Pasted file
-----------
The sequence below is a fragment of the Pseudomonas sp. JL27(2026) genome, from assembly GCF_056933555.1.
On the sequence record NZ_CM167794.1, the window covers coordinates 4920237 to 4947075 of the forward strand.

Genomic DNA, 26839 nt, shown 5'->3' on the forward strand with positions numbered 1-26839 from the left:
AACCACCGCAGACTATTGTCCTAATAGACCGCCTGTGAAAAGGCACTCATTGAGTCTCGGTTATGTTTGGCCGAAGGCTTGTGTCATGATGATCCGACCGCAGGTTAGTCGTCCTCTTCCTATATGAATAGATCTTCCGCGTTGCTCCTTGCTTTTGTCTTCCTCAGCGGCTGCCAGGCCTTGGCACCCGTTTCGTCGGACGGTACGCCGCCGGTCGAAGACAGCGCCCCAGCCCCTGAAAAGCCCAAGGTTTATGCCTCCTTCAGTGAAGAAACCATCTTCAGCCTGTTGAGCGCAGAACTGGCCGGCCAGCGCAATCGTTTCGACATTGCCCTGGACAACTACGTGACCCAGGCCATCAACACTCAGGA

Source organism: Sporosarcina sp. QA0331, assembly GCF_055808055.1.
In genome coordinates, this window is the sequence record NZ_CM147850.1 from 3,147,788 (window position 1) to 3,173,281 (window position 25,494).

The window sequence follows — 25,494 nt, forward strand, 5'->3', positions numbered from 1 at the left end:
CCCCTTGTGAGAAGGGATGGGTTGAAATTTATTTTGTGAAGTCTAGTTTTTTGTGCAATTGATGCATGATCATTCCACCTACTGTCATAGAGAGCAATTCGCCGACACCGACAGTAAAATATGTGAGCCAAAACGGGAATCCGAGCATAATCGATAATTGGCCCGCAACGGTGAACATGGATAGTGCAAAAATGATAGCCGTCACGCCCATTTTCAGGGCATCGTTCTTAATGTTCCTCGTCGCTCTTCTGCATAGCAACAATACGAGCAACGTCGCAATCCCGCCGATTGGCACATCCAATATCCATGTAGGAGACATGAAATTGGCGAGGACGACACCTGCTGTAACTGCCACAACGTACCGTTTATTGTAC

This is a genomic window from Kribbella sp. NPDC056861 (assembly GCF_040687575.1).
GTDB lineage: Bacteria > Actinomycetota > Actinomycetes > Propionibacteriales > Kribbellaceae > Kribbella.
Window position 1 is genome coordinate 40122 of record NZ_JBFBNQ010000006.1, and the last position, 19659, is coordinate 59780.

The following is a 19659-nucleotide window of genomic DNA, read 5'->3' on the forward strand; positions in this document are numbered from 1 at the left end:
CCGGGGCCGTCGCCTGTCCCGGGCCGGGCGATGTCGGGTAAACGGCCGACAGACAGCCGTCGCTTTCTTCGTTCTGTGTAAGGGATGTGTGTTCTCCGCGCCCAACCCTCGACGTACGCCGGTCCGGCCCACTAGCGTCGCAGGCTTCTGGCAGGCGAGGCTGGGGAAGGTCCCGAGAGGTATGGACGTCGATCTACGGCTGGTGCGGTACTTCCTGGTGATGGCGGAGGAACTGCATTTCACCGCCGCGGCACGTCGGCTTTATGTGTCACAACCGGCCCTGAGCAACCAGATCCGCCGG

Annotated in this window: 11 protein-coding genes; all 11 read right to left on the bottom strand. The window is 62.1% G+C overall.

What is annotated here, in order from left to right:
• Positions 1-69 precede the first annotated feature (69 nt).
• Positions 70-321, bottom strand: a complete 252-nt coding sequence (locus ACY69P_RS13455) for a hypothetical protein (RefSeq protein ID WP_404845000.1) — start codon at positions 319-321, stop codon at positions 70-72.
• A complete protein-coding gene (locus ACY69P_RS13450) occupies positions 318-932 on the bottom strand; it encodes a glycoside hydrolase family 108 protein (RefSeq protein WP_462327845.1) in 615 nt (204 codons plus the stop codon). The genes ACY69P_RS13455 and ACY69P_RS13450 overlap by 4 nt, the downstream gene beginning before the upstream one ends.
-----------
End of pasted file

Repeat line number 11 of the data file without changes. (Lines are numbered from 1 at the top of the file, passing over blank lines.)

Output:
Window position 1 is genome coordinate 40122 of record NZ_JBFBNQ010000006.1, and the last position, 19659, is coordinate 59780.